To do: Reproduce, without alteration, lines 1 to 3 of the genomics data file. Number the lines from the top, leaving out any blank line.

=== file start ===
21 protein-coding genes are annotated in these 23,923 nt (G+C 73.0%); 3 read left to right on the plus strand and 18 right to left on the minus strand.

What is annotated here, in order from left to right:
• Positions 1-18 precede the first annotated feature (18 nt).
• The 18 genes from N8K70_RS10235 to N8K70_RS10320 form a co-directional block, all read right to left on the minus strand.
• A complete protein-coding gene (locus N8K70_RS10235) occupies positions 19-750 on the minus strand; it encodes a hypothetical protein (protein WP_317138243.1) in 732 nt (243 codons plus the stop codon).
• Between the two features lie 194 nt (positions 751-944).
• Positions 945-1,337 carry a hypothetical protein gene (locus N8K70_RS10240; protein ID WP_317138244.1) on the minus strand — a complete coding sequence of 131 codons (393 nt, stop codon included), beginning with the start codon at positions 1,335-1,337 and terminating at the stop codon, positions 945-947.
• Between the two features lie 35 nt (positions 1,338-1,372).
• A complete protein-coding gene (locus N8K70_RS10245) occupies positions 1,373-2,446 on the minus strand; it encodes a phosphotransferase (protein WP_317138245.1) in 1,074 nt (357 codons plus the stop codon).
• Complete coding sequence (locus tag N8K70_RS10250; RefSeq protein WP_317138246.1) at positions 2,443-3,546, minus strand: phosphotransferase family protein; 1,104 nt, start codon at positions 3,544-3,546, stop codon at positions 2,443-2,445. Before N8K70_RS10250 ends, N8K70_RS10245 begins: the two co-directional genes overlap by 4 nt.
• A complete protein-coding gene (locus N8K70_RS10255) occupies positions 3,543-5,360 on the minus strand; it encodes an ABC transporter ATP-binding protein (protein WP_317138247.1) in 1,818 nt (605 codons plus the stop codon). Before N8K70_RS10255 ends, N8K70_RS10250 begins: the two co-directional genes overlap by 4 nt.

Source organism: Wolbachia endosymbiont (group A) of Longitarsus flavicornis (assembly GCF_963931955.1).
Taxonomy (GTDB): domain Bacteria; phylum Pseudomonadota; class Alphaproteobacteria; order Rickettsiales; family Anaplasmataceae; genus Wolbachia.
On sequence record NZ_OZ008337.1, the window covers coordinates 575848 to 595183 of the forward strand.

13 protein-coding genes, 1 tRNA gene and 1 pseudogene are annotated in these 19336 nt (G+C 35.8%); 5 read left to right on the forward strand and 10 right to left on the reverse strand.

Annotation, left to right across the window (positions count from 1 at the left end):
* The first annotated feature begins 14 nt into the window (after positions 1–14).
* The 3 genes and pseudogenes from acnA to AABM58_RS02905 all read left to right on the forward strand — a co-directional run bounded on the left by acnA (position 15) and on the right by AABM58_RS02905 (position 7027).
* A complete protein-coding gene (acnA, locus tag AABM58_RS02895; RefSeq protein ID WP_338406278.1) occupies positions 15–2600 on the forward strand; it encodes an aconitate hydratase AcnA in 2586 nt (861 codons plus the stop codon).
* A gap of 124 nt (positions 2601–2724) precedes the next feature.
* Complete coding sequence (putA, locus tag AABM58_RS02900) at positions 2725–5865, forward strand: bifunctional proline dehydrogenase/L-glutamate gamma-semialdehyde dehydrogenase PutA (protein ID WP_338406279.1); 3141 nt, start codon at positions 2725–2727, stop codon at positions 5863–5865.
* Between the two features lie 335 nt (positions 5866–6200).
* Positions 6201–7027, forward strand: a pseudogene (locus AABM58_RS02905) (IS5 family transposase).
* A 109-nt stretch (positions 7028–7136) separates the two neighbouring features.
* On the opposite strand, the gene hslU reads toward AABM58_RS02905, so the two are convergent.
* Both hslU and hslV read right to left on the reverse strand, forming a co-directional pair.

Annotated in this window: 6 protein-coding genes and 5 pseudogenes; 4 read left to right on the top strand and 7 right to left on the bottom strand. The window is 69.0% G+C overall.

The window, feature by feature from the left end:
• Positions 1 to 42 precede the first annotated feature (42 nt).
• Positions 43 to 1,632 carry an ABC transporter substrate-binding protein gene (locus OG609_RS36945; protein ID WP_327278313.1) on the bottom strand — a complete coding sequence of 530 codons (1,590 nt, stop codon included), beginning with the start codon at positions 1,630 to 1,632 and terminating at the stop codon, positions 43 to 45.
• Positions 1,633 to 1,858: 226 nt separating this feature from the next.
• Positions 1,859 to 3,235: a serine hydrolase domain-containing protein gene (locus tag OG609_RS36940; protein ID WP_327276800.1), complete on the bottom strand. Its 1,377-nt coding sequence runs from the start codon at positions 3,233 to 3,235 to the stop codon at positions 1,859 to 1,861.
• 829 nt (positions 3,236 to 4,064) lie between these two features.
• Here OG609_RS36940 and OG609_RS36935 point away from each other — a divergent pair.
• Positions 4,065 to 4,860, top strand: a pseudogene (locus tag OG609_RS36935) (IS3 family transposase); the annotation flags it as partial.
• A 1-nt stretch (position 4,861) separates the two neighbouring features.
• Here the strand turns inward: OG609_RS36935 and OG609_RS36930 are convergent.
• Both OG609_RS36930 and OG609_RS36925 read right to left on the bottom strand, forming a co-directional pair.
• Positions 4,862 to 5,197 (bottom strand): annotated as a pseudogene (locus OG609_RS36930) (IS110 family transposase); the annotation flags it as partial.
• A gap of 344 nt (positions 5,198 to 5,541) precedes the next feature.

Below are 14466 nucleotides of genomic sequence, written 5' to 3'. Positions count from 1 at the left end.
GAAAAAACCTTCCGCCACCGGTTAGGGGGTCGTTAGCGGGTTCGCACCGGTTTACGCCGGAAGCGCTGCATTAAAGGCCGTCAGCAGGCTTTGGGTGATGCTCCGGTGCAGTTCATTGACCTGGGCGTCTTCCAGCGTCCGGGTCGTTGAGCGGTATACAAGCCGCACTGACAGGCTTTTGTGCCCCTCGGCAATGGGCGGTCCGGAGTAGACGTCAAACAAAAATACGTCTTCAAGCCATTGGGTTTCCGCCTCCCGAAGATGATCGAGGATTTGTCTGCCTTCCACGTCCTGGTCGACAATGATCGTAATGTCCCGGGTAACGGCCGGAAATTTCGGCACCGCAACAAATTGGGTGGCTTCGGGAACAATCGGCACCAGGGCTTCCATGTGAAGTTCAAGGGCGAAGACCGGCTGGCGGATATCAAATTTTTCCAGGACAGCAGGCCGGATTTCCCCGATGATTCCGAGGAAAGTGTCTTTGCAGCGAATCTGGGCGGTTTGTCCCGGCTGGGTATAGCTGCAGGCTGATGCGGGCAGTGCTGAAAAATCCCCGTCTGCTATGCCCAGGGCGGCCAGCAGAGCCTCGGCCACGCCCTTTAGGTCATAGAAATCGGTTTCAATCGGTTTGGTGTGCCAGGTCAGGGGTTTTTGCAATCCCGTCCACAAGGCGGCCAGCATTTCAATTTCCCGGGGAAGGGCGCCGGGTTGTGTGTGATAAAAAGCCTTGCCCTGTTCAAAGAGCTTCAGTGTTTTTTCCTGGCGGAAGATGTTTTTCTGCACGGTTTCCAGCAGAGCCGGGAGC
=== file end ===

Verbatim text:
21 protein-coding genes are annotated in these 23,923 nt (G+C 73.0%); 3 read left to right on the plus strand and 18 right to left on the minus strand.

What is annotated here, in order from left to right:
• Positions 1-18 precede the first annotated feature (18 nt).